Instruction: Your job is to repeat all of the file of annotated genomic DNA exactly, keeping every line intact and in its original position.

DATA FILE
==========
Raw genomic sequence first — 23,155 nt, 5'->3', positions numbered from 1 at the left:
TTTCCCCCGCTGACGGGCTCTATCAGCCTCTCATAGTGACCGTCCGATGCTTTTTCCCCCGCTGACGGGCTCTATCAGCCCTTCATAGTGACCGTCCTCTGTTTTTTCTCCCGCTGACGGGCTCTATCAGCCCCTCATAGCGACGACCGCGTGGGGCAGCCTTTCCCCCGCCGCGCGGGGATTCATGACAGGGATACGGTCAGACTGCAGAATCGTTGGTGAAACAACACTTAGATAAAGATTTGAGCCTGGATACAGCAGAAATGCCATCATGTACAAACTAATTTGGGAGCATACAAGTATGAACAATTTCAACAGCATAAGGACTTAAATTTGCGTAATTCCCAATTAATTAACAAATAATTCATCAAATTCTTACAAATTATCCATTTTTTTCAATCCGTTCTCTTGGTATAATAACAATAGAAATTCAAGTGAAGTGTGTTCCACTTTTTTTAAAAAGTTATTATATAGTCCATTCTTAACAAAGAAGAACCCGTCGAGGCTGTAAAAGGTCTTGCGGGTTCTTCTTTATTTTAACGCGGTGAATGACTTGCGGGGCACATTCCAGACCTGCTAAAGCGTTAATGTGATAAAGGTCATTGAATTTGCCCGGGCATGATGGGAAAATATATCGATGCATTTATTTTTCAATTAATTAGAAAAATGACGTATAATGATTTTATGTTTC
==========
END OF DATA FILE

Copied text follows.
Raw genomic sequence first — 23,155 nt, 5'->3', positions numbered from 1 at the left:
TTTCCCCCGCTGACGGGCTCTATCAGCCTCTCATAGTGACCGTCCGATGCTTTTTCCCCCGCTGACGGGCTCTATCAGCCCTTCATAGTGACCGTCCTCTGTTTTTTCTCCCGCTGACGGGCTCTATCAGCCCCTCATAGCGACGACCGCGTGGGGCAGCCTTTCCCCCGCCGCGCGGGGATTCATGACAGGGATACGGTCAGACTGCAGAATCGTTGGTGAAACAACACTTAGATAAAGATTTGAGCCTGGATACAGCAGAAATGCCATCATGTACAAACTAATTTGGGAGCATACAAGTATGAACAATTTCAACAGCATAAGGACTTAAATTTGCGTAATTCCCAATTAATTAACAAATAATTCATCAAATTCTTACAAATTATCCATTTTTTTCAATCCGTTCTCTTGGTATAATAACAATAGAAATTCAAGTGAAGTGTGTTCCACTTTTTTTAAAAAGTTATTATATAGTCCATTCTTAACAAAGAAGAACCCGTCGAGGCTGTAAAAGGTCTTGCGGGTTCTTCTTTATTTTAACGCGGTGAATGACTTGCGGGGCACATTCCAGACCTGCTAAAGCGTTAATGTGATAAAGGTCATTGAATTTGCCCGGGCATGATGGGAAAATATATCGATGCATTTATTTTTCAATTAATTAGAAAAATGACGTATAATGATTTTATGTTTC